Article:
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PARKER'S PLACE

Camaraderie, Perversity and a Small Tavern Crowd

February 04, 1993|T. Jefferson Parker | T. Jefferson Parker is a novelist and writer who lives in Orange County. His column appears in OC Live! the first three Thursdays of every month.

It had been a bad week. The 10th inch of rain was rushing down from a black sky like something biblical; Laguna Canyon Road was closed northbound from El Toro for flooding; a fallen power pole had closed it downtown for the better part of the night; a young man spurned by his lover was rumored to have set himself on fire at Main Beach; kids had beaten a gay man half to death just a click south; my beloved dog had speared his eye on a cactus spine and was now oozing, half-blind and depressed; my neighbor's back yard collapsed and dumped 100 tons of mud onto the road.

All of which conspired by differing degrees to land me in the Marine Room Tavern in Laguna Beach, unable to get home past the roadblocks, stunned by life's not infrequent trick of concentrating a lot of misery into a short period of time, and desperately in need of more than one drink.

Just as rain keeps most people home, disaster brings some people together, so there was a spirit of camaraderie amid the dinky bar crowd--a feeling that no matter what plagues awaited us outside the walls of this place, inside, at least, we were immune.

LOCAL MALE NO. 1 (moderately drunk): Hey it's the writer. I read your columns, but I keep waiting for the other shoe to fall. I mean, where's your sense of perversity?

WRITER: I haven't felt that way, lately. Exactly what kind did you have in mind?

LOCAL MALE NO. 1: You know, like the idea that Orange County's on the cutting edge of perversity, that everyone comes here offering their worst. Thieves, swindlers, morons--stuff like that.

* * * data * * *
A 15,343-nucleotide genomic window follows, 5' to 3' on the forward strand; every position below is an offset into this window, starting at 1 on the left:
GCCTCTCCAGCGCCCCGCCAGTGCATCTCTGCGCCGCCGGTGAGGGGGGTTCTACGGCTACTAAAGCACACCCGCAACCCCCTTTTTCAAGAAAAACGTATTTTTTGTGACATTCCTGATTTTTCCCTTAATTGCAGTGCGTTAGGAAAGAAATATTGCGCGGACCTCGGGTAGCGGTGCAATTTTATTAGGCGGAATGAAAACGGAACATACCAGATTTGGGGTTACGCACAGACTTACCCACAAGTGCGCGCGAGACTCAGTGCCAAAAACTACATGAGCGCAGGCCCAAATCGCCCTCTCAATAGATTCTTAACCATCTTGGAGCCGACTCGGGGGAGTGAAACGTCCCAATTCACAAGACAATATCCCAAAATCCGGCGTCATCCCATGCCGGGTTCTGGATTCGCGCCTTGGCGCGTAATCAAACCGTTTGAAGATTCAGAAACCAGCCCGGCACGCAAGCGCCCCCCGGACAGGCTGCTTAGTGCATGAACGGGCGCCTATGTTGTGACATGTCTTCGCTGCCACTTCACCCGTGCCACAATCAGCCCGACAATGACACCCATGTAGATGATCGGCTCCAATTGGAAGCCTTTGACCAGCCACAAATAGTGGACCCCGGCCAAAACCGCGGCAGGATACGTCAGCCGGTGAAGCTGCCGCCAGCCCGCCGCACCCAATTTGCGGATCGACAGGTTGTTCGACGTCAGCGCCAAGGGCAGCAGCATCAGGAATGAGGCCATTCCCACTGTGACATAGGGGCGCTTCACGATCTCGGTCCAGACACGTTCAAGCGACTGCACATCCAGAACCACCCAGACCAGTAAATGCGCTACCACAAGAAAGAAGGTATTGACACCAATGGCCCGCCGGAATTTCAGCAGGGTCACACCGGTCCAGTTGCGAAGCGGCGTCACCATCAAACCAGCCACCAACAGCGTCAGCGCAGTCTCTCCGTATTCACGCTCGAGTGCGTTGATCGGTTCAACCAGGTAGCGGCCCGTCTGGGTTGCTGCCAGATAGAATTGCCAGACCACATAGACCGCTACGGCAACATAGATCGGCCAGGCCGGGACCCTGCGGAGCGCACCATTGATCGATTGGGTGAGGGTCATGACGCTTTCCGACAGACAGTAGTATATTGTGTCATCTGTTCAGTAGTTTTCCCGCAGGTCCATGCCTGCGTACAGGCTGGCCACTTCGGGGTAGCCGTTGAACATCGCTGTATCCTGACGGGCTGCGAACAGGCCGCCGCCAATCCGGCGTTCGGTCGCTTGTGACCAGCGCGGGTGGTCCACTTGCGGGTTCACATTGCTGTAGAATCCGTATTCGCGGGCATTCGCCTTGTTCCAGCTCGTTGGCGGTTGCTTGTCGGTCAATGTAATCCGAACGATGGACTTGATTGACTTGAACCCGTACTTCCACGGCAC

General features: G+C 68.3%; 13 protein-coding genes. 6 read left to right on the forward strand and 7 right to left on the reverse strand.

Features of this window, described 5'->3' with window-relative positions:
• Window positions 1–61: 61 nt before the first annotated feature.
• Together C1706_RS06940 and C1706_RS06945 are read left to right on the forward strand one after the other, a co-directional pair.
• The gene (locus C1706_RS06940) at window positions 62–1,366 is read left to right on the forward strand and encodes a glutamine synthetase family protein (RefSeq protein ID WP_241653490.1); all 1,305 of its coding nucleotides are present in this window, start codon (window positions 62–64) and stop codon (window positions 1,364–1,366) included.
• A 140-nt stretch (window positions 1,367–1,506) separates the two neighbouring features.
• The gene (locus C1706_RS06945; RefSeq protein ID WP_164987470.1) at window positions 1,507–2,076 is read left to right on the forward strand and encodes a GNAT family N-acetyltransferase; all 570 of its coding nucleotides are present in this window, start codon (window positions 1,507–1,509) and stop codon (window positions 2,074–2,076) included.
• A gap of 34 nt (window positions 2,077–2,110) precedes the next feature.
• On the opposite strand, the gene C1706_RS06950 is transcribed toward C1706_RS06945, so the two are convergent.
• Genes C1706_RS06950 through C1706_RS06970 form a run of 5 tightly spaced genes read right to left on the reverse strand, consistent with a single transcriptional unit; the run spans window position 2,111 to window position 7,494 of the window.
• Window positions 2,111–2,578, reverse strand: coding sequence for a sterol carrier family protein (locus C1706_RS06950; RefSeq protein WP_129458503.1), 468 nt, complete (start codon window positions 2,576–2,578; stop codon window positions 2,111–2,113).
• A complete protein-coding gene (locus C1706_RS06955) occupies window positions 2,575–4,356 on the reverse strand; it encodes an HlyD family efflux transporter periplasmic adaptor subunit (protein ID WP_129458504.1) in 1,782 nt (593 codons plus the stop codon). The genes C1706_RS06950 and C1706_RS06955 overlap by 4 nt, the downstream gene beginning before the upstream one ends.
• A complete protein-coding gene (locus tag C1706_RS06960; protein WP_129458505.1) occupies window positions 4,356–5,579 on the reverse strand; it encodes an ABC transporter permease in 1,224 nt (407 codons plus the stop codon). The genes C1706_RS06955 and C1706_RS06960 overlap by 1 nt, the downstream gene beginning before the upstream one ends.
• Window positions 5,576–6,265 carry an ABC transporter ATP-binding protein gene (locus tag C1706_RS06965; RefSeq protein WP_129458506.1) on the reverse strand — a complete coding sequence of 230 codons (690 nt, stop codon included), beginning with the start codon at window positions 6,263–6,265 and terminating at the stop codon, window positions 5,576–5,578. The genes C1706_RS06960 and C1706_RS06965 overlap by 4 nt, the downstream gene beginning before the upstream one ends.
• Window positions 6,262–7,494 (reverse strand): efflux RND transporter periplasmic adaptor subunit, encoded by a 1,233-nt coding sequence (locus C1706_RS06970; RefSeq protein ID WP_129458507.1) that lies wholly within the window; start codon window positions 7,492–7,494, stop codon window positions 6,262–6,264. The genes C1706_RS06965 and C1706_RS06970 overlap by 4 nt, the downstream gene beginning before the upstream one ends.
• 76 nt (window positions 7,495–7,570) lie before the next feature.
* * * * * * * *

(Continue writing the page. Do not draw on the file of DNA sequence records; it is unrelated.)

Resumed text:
WRITER: I don't think we're on the cutting of perversity at all. I mean, what about Berlin, or Bangkok or Miami?

LOCAL MALE NO. 2 (Moderately drunk): Let's see. What should I have? Bartender, I've got $20. Give me as much alcohol as you can for $20, please.

SILENT WOMAN AT END OF BAR looks calmly at everyone.

WRITER: It's not that I don't like perversity. I was in a gas station downtown last week. The guy in front of me ordered $20 of supreme, a pack of Marlboro Lights and a pair of handcuffs. The clerk didn't bat an eyelash--just took a box from a stack next to the register and put it on the counter. Handcuffs? They were an impulse buy, right there by the Tic-Tacs and troll doll key chains. I tried to pick up a pair for myself a couple of days later, but the guy said they'd be out until Tuesday.

LOCAL MALE NO. 1: There you have it.

LOCAL MALE NO. 2: Man, listen to that rain out there.

WRITER: I wonder if any horses have washed down to Main Beach.

LOCAL WOMAN: When was that? '82?

LOCAL MALE NO. 1: I think so. I watched a Volkswagen float down the creek that year.

WRITER: Friend of mine was in the last car they let through the canyon a couple of days ago. He said he looked down at the asphalt and saw fish swimming across the road.

LOCAL WOMAN: Sounds like something you'd make up.

WRITER: He swore. His name is Greg Nicols and I've never known him to exaggerate, even a little.

BARTENDER: Anyone here dumb enough to bet on the Bills?

WRITER: Dallas.

LOCAL MALE NO. 2: Who cares?

LOCAL WOMAN: I was thinking the same thing.

LOCAL MALE NO. 1: Well, at least it only happens once a year. Maybe the Rose Bowl will wash away and we won't have to watch another lousy game with a bunch of stupid beer and shoe commercials.

LOCAL WOMAN: Last year, they were the highlight. Hey look, they got country-Western dance lessons in here on Wednesday nights.

WRITER: You dance?

LOCAL WOMAN: I've got two left feet.

WRITER: Must be hard to find shoes. I've got two right ones.

LOCAL MALE NO. 1: I don't think I can hack a barroom full of cowboy hats. They look funny enough in Montana or Texas.

BARTENDER (lighting writer's cigarette): Those things will kill you, you know.

WRITER: I know. I'm gonna get the patch.

LOCAL MALE NO. 1: You'll probably get hit by a truck the day you quit.

LOCAL MALE NO. 2: They work. Those patches, I mean.

LOCAL WOMAN: They ought to have them for other things--you know, like a patch for alcohol, so you don't have to drink; a patch for PMS, and one that keeps you away from fudge.

SILENT WOMAN AT END OF BAR lights up a large cigar. She puffs it slowly, rotates it, her face diminishing in a cloud of pale blue smoke. She looks at everyone again, then gets up and leaves. The rain accelerates.

WRITER: Give me a Sam and a shot of Jack. I can't get home. Let's find some Dire Straits on that juke box.

LOCAL WOMAN: I think one of the hardest things about being a writer would be trying to make sense of things.

WRITER: It can't be done.

LOCAL MALE NO. 1: No, it can be done. You're just not perverse enough.

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